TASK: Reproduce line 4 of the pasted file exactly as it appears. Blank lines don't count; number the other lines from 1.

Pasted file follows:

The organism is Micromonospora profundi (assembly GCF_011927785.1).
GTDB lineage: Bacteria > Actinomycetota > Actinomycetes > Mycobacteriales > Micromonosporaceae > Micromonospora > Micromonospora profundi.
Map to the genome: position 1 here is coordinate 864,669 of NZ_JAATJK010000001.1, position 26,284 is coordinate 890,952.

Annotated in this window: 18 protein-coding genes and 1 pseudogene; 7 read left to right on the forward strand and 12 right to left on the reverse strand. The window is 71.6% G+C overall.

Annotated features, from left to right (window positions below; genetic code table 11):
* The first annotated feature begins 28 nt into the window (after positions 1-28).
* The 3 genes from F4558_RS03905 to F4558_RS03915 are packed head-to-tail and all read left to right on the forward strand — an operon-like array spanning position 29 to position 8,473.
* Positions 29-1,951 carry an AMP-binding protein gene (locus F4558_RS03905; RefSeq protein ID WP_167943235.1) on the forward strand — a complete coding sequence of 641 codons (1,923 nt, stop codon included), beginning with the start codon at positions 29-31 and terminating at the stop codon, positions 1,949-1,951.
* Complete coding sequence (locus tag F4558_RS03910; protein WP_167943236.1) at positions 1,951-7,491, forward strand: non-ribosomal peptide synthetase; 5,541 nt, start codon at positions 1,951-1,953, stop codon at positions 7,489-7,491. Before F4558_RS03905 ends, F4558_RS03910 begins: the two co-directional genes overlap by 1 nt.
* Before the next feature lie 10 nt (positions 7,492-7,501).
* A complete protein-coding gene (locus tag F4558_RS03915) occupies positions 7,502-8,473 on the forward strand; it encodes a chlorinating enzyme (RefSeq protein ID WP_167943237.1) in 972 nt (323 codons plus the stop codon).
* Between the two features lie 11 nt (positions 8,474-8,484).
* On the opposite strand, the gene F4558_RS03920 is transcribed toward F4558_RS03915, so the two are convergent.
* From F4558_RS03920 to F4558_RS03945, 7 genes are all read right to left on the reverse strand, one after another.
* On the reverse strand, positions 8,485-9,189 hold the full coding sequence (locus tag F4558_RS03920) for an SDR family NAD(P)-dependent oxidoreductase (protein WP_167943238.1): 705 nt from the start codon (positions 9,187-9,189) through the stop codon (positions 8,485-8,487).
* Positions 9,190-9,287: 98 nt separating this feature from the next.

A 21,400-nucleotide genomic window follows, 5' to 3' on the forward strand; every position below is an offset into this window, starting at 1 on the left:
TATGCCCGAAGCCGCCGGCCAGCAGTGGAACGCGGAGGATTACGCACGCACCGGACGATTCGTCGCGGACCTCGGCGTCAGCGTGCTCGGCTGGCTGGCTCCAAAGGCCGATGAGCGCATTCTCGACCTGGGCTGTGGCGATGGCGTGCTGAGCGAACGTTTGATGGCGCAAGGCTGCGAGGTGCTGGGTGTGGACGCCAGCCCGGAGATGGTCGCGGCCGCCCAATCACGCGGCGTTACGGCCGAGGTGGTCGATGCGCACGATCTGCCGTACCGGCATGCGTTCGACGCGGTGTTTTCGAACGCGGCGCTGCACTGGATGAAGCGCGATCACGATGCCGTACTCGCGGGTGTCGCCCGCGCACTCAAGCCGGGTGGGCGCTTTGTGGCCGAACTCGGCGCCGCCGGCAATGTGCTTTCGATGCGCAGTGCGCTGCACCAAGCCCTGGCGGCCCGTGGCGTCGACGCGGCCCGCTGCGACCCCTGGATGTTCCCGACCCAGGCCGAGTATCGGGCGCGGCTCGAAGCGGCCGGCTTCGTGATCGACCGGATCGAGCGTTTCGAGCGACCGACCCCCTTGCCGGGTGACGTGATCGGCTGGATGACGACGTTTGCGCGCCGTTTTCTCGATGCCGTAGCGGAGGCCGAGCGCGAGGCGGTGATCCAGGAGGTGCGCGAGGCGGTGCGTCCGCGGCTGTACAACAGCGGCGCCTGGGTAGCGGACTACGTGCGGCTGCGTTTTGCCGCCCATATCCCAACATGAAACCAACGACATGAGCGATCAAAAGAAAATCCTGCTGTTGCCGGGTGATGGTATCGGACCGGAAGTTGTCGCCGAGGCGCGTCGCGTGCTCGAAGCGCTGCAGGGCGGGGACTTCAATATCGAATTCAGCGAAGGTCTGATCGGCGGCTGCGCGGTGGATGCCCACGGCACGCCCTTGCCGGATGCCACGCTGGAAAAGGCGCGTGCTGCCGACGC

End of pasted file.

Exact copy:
Annotated in this window: 18 protein-coding genes and 1 pseudogene; 7 read left to right on the forward strand and 12 right to left on the reverse strand. The window is 71.6% G+C overall.